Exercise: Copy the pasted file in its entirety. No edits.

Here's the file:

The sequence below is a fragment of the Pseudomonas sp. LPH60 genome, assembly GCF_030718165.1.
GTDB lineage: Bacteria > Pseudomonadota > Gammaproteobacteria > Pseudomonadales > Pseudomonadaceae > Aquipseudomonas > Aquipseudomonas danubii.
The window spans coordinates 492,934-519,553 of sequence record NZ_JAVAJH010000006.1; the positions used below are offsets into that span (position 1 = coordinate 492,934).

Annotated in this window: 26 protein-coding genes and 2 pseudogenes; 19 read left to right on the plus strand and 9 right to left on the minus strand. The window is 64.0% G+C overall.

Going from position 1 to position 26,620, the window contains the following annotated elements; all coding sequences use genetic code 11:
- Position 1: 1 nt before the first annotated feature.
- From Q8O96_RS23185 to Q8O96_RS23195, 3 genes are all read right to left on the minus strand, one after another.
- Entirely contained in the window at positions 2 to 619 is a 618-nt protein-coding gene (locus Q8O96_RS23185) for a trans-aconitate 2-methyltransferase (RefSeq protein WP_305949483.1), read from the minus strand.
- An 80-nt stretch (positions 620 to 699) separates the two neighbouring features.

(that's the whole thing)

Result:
The sequence below is a fragment of the Pseudomonas sp. LPH60 genome, assembly GCF_030718165.1.
GTDB lineage: Bacteria > Pseudomonadota > Gammaproteobacteria > Pseudomonadales > Pseudomonadaceae > Aquipseudomonas > Aquipseudomonas danubii.
The window spans coordinates 492,934-519,553 of sequence record NZ_JAVAJH010000006.1; the positions used below are offsets into that span (position 1 = coordinate 492,934).

Annotated in this window: 26 protein-coding genes and 2 pseudogenes; 19 read left to right on the plus strand and 9 right to left on the minus strand. The window is 64.0% G+C overall.

Going from position 1 to position 26,620, the window contains the following annotated elements; all coding sequences use genetic code 11:
- Position 1: 1 nt before the first annotated feature.
- From Q8O96_RS23185 to Q8O96_RS23195, 3 genes are all read right to left on the minus strand, one after another.
- Entirely contained in the window at positions 2 to 619 is a 618-nt protein-coding gene (locus Q8O96_RS23185) for a trans-aconitate 2-methyltransferase (RefSeq protein WP_305949483.1), read from the minus strand.
- An 80-nt stretch (positions 620 to 699) separates the two neighbouring features.